Vietnamese customers have been enjoying a lizard common in the menu of restaurants around the Mekong River Delta. It turns out that lizard is a self-reproducing, endemic, all-female new species.
Although this kind of lizard has been a traditional food item in southern Vietnam for very long time, it had remained unidentified and had not been described in scientific records.
Rather recently, it came to the attention of Mr. Ngo Van Tri, a Vietnamese researcher working at the Institute of Tropical Biology’s Department of Environmental Management in Ho Chi Minh City (HCMC), who noticed that the lizards on display at a restaurant in the locality of Bà Ria, Vung Tao Province, south-east of HCMC, where remarkably alike. He inspected about 60 reptiles and determined that all of them were female.
Dr. L. Lee Grismer, Herpetologist, Dept. of Biology, La Sierra University, Riverside, CA.
Ngo Van Tri (“Gecko King” to his friends) decided to ask for assistance to identify the lizard from herpetologist Dr. Lee Grismer, of La Sierra University, Riverside, CA .
Dr. Grismer, along with his son Jesse Grismer, then a M.Sc. student at Villanova University, Pennsylvania (currently PhD student at University of Kansas), travelled to HCMC and then to the Restaurant at Bà Ria, close to one of the nine channels where the Mekong River flows into the South China Sea. To their chagrin the last of the lizards at the restaurant had already been cooked and served.
In an email interview, Lee Grismer said, “We had a reservation at the restaurant, but when we finally got there, the man had gotten drunk and served them all to his customers.”
Fortunately, other restaurants in the area still had some stock and provided valuable samples. Additionally, the researchers found enthusiastic assistance from local school kids who happily collected more lizards from the wild. The inspection of all the new samples, about 70, demonstrated that these were also all female.
The reptile was identified as a relative of the Leilopis lizards which are fairly common in South –East Asia with a range that extend through Myanmar, Thailand, Laos, Cambodia and Vietnam. They are also found in areas of Southern China, Indonesia and Malaysia. They are commonly known as butterfly lizards because of their colourful flanks, particularly in the males.
Courtesy of Dr. Lee Grismer
"Who's your mommy?" Maternal ancestor of Leilopis gnovantrii, a new species of Lizard from Viet Nam, was identified as Leiolopis guttata.
The researchers compared the Bà Ria lizards with other Leiolopis lizards already known to science by analyzing body measurements and scale counts and by conducting DNA analysis. The study demonstrated that the reptile is a new species related to the other species of Leilopis lizards, particularly to Leilopis guttata, and that it is endemic to Binh Chau-Phuoc Buu Nature Reserve, Xuyen Moc District, Bà Ria-Vung Tau Province of Viet Nam. Furthermore, the lizard’s population is composed exclusively of females, indicating that no males are required for the successful reproduction and survival of the species.
The new species was named Leilopis gnovantrii to honour its Vietnamese discoverer and its description was reported in the Journal Zootaxa.
How do the lizards reproduce without males?
Single-sex reproduction is uncommon in vertebrates. Only a few species of reptiles (geckos, komodo dragons, certain snakes) and fish (some sharks) can reproduce without male intervention. Some female bees and wasps can also reproduce without the genetic contribution of a male. The phenomenon is known as parthenogenesis. The mechanism consists in the females spontaneously ovulating without the egg being activated by sperm. This results in the females practically cloning themselves producing offspring which are also females. They maintain a level of genetic variability through the occurrence of random mutations.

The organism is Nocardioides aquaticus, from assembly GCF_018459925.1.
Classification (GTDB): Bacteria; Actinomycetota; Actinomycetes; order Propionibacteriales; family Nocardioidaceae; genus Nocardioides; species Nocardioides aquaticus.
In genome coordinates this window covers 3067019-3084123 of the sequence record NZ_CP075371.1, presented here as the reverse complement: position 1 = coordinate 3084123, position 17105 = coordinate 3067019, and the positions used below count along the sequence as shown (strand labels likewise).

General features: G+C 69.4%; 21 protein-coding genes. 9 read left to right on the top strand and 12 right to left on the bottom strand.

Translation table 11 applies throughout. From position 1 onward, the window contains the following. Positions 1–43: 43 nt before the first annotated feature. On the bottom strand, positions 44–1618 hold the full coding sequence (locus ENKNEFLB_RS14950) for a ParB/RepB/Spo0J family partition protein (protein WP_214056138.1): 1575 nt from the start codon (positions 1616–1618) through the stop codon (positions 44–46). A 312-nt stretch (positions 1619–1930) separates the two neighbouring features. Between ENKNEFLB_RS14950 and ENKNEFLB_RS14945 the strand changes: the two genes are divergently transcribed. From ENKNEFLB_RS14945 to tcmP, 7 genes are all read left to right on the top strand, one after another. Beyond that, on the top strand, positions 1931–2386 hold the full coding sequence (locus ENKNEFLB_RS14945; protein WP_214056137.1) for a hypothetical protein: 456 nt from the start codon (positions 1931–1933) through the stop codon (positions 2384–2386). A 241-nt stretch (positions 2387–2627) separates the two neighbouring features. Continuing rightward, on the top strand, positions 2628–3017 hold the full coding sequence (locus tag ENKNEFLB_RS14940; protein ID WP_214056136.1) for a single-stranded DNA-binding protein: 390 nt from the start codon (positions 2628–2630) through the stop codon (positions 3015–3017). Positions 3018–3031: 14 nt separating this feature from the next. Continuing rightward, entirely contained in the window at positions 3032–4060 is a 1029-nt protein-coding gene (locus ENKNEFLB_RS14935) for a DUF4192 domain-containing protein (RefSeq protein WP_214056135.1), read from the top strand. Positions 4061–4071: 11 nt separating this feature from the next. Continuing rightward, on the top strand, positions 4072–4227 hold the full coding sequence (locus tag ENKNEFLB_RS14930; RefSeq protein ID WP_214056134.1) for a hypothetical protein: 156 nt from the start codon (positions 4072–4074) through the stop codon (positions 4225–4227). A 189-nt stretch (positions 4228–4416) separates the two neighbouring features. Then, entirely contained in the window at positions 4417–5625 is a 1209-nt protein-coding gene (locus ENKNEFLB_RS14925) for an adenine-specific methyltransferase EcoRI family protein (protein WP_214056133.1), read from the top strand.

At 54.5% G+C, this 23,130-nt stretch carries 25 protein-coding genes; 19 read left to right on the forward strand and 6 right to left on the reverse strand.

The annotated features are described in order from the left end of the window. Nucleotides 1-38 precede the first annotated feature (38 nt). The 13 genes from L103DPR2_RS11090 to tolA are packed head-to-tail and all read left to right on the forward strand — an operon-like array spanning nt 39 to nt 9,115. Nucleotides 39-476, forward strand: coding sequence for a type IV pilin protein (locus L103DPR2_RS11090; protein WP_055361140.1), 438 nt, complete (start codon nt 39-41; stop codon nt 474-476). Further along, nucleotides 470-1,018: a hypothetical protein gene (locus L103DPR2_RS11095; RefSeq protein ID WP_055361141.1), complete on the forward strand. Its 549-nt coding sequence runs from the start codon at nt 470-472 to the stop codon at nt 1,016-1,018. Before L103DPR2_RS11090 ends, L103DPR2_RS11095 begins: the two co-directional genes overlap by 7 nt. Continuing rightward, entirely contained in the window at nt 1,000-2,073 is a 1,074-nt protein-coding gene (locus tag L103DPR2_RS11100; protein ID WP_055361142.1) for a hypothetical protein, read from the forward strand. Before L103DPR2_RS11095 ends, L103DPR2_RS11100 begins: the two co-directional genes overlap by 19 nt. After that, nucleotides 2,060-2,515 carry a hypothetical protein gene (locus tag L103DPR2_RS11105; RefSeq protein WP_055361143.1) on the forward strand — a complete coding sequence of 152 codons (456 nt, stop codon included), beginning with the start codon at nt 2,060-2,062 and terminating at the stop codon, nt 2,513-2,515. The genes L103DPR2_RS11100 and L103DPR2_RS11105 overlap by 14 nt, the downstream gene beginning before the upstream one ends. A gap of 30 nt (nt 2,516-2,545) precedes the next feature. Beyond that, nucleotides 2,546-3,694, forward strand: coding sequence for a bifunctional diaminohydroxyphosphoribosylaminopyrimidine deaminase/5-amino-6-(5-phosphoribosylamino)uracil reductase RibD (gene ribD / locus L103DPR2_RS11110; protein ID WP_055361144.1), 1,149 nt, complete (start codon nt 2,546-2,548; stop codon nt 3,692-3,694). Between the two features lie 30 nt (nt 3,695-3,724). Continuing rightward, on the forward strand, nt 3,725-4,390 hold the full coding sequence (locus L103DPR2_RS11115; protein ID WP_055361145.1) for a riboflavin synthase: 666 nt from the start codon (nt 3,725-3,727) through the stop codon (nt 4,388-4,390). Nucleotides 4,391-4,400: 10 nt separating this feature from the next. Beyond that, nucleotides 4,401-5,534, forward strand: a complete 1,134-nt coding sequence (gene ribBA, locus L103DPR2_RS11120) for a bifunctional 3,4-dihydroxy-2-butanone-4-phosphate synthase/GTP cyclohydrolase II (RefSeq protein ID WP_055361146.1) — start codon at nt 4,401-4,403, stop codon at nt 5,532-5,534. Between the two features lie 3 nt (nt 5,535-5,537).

A baby Komodo dragon born by parthenogenesis, photographed at Chester Zoo, Cheshire, England.
According to the researchers, the new species may have originated by hybridization, the mating of two related species. The researches point to Leilopis guttata, a similar, sexual species of lizard that occupies forest habitats in Vung Tau Province, as the maternal line of origin of the new species. Because the DNA available for analysis in the new species comes only from females, the paternal line of the hybrid has not been determined.
L. gnovantrii occupies diverse environments that include forested areas and coastal dunes, thereby being able to successfully use areas of varied characteristics. The lizard is most active during the morning hours and later in the day hides in deep burrows in the sand where they also lay their eggs.
Traditional floating market of Cần Thơ, Mekong River Delta, Vietnam.
I asked Dr. Lee Grismer if, because of the facts that these lizards are only females, they have such a peculiar mode of reproduction which naturally doesn’t provide for much genetic variation, and they are regularly hunted to provide meals for the local people, could result in the new species running the risk of becoming endangered. “I highly doubt it. The Vietnamese have been eating this species for a long time and there seems to be plenty of them.” said Dr. Grismer.
Based on the fact that the lizards still abound after being in the menu of local restaurants for many years and that even schoolchildren can get them out from their burrows in the dunes, it seems there is enough evidence to believe they will continue doing their “male-less” parthenogenetic “trick” for a very long time.